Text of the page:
Girl Committed Suicide Before a Cam scam gets personal on Facebook
Every day the team at Naked Security is deluged with emails from Facebook users reporting the latest scams that they have seen spreading via the social network.
Although we write about some of these, we simply don’t have enough hours in the day to document all of them – so we try to stick to the ones that are particularly widespread or worthy of interest.
This morning I came across a Facebook scam which used a slightly different piece of social engineering to trick you into participating in its revenue-generating online survey.
As you’ll have noted if you have been reading our recent articles, we’ve noticed a rise in the number of Facebook users whose accounts are spreading messages regarding a supposed webcam video of a girl committing suicide.
Here’s an example of just such a scam that we saw this morning:
Jessy, 22 yrs Girl from Miami committed Suicide before a Cam after breakup. First time a Live suicide death video of true lovers in the history on a Cam [LINK]
So far, so normal. The link points to a rogue application that tricks you into granting it permission to post to your Facebook wall.
Clicking on “Approve” isn’t the wisest of ideas, because you’re allowing complete strangers to post messages – via the rogue application – to your Facebook page. These messages then get seen by your Facebook friends, and in this way the message can spread virally and rapidly across the social network.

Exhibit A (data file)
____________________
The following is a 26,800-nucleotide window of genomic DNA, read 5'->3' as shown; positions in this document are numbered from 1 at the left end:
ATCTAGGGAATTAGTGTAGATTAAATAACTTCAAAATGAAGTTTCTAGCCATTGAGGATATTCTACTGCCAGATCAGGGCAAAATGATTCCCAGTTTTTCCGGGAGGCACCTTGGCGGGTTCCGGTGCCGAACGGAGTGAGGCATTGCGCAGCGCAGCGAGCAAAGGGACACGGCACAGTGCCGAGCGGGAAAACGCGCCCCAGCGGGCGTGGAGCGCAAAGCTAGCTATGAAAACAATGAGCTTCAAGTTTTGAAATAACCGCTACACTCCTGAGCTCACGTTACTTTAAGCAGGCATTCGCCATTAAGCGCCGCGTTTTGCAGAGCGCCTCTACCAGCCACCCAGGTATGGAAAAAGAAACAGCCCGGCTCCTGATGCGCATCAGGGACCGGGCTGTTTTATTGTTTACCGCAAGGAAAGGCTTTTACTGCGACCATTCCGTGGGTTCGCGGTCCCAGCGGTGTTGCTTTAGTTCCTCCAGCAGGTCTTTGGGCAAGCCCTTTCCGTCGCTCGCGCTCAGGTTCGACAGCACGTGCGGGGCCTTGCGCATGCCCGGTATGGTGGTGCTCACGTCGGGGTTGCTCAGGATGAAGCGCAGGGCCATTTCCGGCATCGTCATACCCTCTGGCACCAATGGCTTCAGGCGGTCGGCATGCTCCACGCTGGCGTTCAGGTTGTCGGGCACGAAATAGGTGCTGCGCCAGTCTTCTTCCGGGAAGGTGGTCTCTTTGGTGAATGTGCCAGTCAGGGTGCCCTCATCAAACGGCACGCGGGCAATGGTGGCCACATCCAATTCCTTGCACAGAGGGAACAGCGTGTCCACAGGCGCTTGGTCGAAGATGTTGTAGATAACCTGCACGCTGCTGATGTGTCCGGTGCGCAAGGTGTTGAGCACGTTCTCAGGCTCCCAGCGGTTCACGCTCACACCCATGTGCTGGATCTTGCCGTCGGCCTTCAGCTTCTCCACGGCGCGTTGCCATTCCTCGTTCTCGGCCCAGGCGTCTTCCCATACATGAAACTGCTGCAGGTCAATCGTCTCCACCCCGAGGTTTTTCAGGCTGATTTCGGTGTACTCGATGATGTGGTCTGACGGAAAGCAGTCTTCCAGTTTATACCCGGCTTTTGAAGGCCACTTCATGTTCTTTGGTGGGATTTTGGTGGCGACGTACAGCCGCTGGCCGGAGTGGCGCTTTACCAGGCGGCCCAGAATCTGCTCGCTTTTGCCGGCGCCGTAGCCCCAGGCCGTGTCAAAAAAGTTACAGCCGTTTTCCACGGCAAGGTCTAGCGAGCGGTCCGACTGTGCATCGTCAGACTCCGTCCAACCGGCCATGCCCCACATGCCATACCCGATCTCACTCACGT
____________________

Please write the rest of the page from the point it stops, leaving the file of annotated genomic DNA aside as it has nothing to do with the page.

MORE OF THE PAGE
Again, there’s been nothing unusual so far.
Now, when testing this particular rogue application, I happened to use a bogus Facebook account called “Zack Muckerburg”. And this is where we can see that the scammers are using a new trick.
Because my test account’s name and the avatar I created for Zack are clearly displayed in the webpage that the scam displays:
The message reads:
Please Verify That You are [NAME]
Helping To Protect Your Identity and Personal Information
Of course, if you were the Facebook user who had clicked on the link you would have seen your name and profile picture there – it’s the scammers’ way of trying to trick you into participating in their survey.
And the online survey being run by the scammers earns them cash for every questionnaire that is completed.
By using your personal information (your name and profile picture, in this case) which were extracted from your account the scammers hope to look more authentic. Their belief is that you are more likely to take the survey if they can convince you that they are somehow affiliated with Facebook.
Meanwhile, the rogue app has posted the viral link onto your Facebook wall. Here’s the example from poor old Zack Muckerberg..